The Last House on the Left Movie Poster Image

The Last House on the Left

(i)

 

Grim, vengeful horror film well made -- but NOT for kids.
Popular with kids
  • Review Date: March 11, 2009
  • Rated: R
  • Genre: Horror
  • Release Year: 2009
  • Running Time: 100 minutes

What parents need to know

Positive messages

While the film is ultimately about a father and mother punishing those who've hurt their daughter -- with several characters making important ethical and moral choices -- the film is deeply violent and frightening, with no concrete positive messages.

Positive role models

Even though the parents' rage and grief is somewhat understandable, none of the movie's characters act in a way that you'd want anyone imitating.

Violence

Brutal, bloody violence, including graphic stabbings and shootings, fist fights, a graphic (and protracted) rape, scuffling, falls, murder by hammer, a man's hand being wedged into an operating garbage disposal, a woman being burned with a cigarette lighter, and a man's head being exploded by being heated in a microwave while he's alive. Bloody depictions of impromptu surgery, wound cauterization, and medical care. Car crashes. A man is strangled with a seat belt, and another character is shot, point-blank, through the eye. Constant depictions of agony, suffering, and brutality.

Sex

Some topless female nudity, and lingering shots of female characters in underwear. Sexual activity mixed with violence (including harrowing depictions of painfully realistic rape and assault).

Language

Constant stream of strong and obscene language, including "f--k," "motherf----r," "c--t," "s--t," "balls," "screw," "whore," "jerk off," "piss," "crap," "goddamn," and much more.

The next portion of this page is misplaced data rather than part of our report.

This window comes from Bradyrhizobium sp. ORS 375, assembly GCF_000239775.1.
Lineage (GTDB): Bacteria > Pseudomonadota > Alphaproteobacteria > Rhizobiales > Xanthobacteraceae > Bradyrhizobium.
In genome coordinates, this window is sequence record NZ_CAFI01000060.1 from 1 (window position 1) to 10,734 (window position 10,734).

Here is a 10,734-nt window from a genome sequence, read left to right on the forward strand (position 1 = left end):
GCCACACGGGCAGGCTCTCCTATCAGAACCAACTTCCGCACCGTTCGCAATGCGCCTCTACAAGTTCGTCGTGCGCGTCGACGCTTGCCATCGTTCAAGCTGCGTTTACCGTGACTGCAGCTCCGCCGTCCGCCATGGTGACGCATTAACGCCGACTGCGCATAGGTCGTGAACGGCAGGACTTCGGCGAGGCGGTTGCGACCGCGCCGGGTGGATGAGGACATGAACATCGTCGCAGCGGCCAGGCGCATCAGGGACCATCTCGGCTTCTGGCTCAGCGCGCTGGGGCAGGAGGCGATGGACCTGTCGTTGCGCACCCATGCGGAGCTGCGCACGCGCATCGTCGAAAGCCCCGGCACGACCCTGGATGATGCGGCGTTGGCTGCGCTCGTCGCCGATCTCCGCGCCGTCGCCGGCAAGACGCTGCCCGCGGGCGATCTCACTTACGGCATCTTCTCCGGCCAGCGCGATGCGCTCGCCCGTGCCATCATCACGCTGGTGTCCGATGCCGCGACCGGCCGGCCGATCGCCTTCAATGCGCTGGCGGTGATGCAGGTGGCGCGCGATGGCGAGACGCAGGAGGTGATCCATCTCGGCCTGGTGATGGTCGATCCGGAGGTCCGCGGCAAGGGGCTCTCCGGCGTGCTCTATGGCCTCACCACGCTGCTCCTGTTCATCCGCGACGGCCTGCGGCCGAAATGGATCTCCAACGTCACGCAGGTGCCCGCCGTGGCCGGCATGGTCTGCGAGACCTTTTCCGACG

Consumerism
Not applicable
Drinking, drugs, & smoking

Characters smoke marijuana and drink beer, wine, and hard liquor. One character suggests that she doesn't smoke pot anymore because of her athletic aspirations but winds up smoking anyway. An attempt to buy marijuana results in assault, rape, and murder.

Parents Need to Know

Parents need to know that this gory remake of the 1972 exploitation horror "classic" is absolutely not for kids (or anyone with a weak stomach), whether you watch the unrated version available on DVD or the theatrical version reviewed here. It's a nonstop barrage of bleak, terrifying, realistic, and raw scenes of sexual assault, bloody murder, and sadistic violence. And unlike many other horror films, where a supernatural entity is behind the bloodletting, here it's perfectly average people committing horrible crimes and acts of vengeance. Next to this bloodbath, the swearing, drinking, sex, and drug use may seem less egregious, but they're there all the same.

What's the story?

In THE LAST HOUSE ON THE LEFT, Emma (Monica Potter) and John Collingwood (Tony Goldwyn) and their daughter Mari (Sara Paxton) get away to their isolated vacation home. When Mari steps out to see a friend, the two go on an ill-advised pot-buying expedition -- which brings them into the orbit of four drifters led by escaped criminal Krug (Garrett Dillahunt). The girls are assaulted; one is stabbed to death, the other raped and left for dead. The four perpetrators, trapped by a storm, make their way to the nearest home to take shelter ... where Emma and John are glad to help, until they realize what their new guests have done to their daughter.

Is it any good?

QUALITY

Compared to the slick, sick giddy amorality of other horror remakes like Friday the 13th and Prom Night, this update of the 1972 movie by the same name is simultaneously better and worse. It's better in that it's superbly shot and wholly committed to an exploration of the moral and psychic cost of violence, and worse in that it depicts that violence in the most brutal terms imaginable. Director Dennis Iliadis knows exactly what he's doing, and the film has a painful sense of tension in the depiction of its very rough stuff.